22 Dec

Cheap Wifi – The ESP8266

As someone who loves making WiFi enabled projects one of the gotchas is the cost of the WiFi chip! I have used a few different ones, each with their advantages.

  • ElectricImp (~$40) – Closed source, own cloud
  • SparkCore (~$40) – Open source, own cloud.
  • RN-XV WiFly (~$50) – Proprietary, no cloud.

But something else has come on the scene! The ESP8266 is a WiFi module coming in at the low cost of $5! What the! I am sure that at industrial scale $5 or cheaper WiFi chips are standard but from my knowledge this is a bit of a first for the Maker scene. To me this will open up the Internet of Things (IoT) to get past the barrier of cost making devices more pervasive!

ESP8266 WiFi Serial Transceiver Module

The ESP8266 (ESP-01) – Cheap WiFi for Makers

Now, even though it comes at a cheap financial cost it is now without its issues.


  • Power draw can be large and fluctuates – need a separate regulator than Arduino
  • Not 5V tolerant – 3.3v logic needs you to interface correctly to 5v Arduinos
  • No FCC / CE certification – i.e. not for commercial sale
  • Non breadboard friendly header – need an adapter
  • No HTTPS support


  • $5 – Cheap!
  • Different models – Footprints, Antenna and pinout configurations to suit different applications
  • Chip itself is programmable – can avoid additional microcontroller/Arduino
  • Large WiFi range


Initially I was thinking to use it for the Facebook Like Counter I make. One of the major problems in that project is Cost of Goods (CoGs). This chip was a perfect price point so I did some more research. I slowly find that it doesn’t have FCC or CE certification. Hopes… dashed =(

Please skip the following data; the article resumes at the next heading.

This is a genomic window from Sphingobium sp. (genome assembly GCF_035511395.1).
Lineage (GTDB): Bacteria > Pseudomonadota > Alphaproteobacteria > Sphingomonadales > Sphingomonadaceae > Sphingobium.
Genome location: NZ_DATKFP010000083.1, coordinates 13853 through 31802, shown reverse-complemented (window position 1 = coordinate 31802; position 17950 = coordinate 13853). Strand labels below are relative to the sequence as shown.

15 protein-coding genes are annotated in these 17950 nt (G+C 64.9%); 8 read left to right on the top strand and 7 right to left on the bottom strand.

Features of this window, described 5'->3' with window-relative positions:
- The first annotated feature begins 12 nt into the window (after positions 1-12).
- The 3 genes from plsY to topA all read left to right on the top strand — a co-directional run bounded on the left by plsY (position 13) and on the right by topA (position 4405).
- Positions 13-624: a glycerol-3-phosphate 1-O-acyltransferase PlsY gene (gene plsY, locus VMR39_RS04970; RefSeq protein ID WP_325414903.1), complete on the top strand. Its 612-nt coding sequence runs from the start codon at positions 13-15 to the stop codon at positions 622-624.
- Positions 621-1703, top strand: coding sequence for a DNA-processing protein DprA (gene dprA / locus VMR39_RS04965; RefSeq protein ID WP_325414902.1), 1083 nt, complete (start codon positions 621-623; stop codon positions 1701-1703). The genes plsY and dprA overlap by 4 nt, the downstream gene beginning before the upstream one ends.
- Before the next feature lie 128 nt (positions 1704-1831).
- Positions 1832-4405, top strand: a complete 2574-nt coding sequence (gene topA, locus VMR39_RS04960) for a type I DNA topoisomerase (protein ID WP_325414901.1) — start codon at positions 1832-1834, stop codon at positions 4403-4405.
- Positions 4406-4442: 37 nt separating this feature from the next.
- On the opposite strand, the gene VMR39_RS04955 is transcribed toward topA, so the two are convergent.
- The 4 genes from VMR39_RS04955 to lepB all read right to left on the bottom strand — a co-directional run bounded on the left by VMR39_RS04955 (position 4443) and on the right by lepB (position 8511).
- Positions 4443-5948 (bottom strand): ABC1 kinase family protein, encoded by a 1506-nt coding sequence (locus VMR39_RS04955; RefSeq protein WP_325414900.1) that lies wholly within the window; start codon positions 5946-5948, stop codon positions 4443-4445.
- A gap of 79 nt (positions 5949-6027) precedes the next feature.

But wait! There are many models… And even some marked ‘FCC’!

ESP8266 Models

ESP8266 – Various models. With different antenna, footprint and pin exposures.


ESP-07 Fits my needs. Chip antenna, FCC marking, castellated pads. What more could you want!?

Then I hit another stumbling block. Turns out the FCC marking is not quite true. The module itself is certified but not as a product itself. You can cotton onto this because it doesn’t have an FCC ID printed on it. In the above photo the ESP 6,7 and 8 have potential to be FCC compliant because of the slight conformance though the shielding.

Googling tells me that it may be possible but you will need to certify your final product which can not only cost some $$$ but also ensuring you get it right will take time.

My next post will be on getting started with the ESP8266.



  • Cheap WiFi, $5!
  • Great for makers, not quite ready for commercial applications out of the box
  • Many models to choose from
  • Great step forward to Internet of Things!



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